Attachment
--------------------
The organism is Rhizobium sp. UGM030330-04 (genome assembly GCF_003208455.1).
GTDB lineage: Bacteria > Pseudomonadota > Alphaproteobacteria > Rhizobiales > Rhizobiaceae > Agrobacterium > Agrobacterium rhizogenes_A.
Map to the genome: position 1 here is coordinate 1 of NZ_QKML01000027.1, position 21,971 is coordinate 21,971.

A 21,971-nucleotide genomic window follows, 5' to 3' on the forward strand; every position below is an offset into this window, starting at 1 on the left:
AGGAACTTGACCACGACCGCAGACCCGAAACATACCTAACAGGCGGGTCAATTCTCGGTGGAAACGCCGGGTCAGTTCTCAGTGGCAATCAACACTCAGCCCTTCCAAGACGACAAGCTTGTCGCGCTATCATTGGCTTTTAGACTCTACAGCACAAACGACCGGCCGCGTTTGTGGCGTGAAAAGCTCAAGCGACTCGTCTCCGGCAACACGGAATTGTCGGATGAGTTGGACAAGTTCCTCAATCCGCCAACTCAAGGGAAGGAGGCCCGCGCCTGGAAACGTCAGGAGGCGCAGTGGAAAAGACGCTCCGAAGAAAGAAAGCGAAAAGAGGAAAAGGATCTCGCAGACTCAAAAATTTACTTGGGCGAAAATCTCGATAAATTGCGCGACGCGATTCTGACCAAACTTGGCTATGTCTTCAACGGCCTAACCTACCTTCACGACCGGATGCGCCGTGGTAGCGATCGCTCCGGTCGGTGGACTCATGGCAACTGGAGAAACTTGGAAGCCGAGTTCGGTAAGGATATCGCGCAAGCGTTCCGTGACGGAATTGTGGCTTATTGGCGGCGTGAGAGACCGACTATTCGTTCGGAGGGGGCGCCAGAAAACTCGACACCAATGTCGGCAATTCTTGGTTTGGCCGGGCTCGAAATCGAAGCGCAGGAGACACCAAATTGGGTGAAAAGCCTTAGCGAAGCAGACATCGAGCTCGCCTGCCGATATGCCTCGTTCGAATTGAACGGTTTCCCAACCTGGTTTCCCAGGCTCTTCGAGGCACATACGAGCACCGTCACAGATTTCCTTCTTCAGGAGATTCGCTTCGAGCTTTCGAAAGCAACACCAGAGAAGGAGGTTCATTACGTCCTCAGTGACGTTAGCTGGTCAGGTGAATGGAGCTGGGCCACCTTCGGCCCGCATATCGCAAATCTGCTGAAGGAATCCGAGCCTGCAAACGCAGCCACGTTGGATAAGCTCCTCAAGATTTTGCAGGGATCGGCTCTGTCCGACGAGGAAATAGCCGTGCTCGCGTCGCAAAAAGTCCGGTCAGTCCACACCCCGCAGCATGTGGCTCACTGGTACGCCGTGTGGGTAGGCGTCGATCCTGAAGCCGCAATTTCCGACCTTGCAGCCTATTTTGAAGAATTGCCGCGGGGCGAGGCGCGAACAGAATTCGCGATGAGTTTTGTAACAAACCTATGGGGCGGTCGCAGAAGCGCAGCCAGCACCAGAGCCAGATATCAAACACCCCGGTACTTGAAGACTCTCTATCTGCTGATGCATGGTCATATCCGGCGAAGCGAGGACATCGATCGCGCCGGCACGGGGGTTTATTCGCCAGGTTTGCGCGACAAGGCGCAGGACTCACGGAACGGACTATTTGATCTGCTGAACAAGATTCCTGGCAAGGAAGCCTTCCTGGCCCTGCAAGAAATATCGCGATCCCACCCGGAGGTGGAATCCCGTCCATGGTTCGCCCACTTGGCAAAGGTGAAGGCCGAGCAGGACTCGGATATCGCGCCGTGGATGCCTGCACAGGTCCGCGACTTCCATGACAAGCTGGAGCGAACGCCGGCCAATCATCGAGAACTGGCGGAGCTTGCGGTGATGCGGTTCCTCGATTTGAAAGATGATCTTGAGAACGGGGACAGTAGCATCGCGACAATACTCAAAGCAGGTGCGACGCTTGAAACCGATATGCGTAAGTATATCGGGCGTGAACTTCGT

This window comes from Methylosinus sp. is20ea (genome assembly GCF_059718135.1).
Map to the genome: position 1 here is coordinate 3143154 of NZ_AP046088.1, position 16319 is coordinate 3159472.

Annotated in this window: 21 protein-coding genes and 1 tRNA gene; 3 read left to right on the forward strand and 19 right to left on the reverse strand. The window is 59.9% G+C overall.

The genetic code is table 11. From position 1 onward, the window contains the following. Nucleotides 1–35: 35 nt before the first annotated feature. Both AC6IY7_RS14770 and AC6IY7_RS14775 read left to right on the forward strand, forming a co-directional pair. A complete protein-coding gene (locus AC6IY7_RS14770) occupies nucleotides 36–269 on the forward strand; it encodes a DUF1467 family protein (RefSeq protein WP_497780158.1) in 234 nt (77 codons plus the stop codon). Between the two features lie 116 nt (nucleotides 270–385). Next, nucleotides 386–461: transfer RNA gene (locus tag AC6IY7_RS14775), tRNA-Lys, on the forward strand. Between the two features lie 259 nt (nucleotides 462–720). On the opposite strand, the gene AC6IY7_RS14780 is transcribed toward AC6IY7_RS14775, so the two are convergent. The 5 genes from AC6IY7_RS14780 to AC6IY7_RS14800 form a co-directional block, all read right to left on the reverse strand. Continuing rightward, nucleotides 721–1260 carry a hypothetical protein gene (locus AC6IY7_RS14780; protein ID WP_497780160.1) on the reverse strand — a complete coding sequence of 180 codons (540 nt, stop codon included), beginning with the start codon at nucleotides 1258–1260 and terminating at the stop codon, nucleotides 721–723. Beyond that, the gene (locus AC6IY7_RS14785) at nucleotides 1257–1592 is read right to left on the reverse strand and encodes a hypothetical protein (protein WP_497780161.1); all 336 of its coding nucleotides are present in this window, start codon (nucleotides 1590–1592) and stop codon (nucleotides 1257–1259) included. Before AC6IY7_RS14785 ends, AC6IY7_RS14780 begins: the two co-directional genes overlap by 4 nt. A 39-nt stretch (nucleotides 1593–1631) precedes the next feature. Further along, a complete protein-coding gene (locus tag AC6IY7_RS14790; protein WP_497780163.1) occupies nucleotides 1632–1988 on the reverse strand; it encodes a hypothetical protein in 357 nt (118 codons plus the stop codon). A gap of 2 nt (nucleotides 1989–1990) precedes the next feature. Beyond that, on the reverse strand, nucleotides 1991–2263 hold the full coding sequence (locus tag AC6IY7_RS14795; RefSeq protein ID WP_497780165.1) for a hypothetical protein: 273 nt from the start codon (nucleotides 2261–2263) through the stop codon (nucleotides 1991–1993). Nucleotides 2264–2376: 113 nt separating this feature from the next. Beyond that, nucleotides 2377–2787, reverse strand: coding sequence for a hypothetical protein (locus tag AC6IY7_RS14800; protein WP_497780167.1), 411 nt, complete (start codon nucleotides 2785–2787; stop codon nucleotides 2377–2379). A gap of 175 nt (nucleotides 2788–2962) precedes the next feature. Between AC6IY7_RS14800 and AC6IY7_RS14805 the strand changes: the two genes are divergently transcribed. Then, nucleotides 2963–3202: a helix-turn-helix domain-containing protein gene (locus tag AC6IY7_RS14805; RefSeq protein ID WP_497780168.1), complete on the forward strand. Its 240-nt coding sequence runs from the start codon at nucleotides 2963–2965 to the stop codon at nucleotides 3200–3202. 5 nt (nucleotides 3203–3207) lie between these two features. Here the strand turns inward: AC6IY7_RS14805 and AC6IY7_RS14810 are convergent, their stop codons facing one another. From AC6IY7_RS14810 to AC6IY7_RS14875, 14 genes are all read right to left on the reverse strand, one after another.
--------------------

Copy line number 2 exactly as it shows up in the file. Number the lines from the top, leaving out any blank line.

GTDB lineage: Bacteria > Pseudomonadota > Alphaproteobacteria > Rhizobiales > Rhizobiaceae > Agrobacterium > Agrobacterium rhizogenes_A.